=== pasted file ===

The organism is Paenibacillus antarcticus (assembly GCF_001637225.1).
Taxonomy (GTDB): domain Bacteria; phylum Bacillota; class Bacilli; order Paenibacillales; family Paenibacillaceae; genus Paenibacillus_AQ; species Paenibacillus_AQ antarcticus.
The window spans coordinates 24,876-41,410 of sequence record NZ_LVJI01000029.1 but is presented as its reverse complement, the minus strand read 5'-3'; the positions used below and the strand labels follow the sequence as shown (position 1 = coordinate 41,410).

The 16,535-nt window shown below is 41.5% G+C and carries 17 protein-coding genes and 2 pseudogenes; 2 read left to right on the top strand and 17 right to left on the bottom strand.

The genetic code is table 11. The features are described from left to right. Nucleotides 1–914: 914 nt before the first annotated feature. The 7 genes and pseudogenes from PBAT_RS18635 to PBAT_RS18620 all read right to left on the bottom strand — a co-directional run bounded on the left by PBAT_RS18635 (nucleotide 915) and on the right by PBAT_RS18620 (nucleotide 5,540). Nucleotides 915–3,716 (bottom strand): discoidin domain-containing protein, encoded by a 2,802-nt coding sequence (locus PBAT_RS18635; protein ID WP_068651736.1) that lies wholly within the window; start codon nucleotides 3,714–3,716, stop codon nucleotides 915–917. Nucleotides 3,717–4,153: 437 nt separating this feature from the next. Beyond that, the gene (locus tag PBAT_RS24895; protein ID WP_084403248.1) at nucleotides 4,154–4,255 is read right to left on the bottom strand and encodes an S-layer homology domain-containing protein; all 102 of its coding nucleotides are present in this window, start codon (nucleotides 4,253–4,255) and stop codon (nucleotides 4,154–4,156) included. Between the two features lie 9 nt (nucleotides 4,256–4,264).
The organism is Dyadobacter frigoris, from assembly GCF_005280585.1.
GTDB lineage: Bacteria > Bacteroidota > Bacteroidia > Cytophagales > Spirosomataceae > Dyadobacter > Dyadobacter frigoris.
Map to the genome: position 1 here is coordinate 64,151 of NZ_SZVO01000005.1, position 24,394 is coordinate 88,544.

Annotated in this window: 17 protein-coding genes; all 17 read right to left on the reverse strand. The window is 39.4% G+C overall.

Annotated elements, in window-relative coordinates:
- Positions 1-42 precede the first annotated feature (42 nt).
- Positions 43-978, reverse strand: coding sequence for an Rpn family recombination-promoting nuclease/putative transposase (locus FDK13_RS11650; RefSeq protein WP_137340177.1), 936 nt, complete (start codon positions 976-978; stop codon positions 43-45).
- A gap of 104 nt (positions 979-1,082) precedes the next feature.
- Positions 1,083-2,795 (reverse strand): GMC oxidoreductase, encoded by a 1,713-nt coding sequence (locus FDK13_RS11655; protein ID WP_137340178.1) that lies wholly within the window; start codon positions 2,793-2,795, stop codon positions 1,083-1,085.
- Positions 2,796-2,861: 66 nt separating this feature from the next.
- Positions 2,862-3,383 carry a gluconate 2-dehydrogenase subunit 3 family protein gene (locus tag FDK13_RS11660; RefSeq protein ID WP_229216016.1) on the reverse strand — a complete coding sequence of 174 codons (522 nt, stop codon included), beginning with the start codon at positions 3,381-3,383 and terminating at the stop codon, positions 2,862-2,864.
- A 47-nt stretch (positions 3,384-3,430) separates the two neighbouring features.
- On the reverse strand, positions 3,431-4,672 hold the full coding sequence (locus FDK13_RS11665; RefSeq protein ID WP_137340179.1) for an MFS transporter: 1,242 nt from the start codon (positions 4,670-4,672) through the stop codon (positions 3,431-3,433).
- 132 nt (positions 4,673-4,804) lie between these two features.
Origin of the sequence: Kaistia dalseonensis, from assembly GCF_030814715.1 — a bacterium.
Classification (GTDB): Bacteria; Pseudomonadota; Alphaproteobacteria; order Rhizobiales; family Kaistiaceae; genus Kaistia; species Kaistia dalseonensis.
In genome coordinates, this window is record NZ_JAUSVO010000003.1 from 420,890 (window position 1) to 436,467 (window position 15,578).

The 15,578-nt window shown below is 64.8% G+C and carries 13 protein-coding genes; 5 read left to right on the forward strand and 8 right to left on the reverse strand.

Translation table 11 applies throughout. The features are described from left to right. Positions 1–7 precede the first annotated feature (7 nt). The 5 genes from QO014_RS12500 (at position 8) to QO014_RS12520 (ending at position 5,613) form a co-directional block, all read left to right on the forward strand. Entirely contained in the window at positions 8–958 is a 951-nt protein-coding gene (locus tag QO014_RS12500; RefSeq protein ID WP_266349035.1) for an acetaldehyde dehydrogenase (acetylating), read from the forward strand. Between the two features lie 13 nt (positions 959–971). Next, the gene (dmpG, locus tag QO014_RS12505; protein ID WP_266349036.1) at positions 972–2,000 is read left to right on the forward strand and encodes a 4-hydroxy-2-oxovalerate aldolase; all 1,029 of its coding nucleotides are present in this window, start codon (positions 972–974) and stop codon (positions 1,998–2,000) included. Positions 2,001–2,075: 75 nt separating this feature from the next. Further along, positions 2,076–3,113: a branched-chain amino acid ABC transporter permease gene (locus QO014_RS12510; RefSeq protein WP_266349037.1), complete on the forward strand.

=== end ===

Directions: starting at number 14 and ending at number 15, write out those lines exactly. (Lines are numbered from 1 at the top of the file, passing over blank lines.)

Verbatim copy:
- Positions 1,083-2,795 (reverse strand): GMC oxidoreductase, encoded by a 1,713-nt coding sequence (locus FDK13_RS11655; protein ID WP_137340178.1) that lies wholly within the window; start codon positions 2,793-2,795, stop codon positions 1,083-1,085.
- Positions 2,796-2,861: 66 nt separating this feature from the next.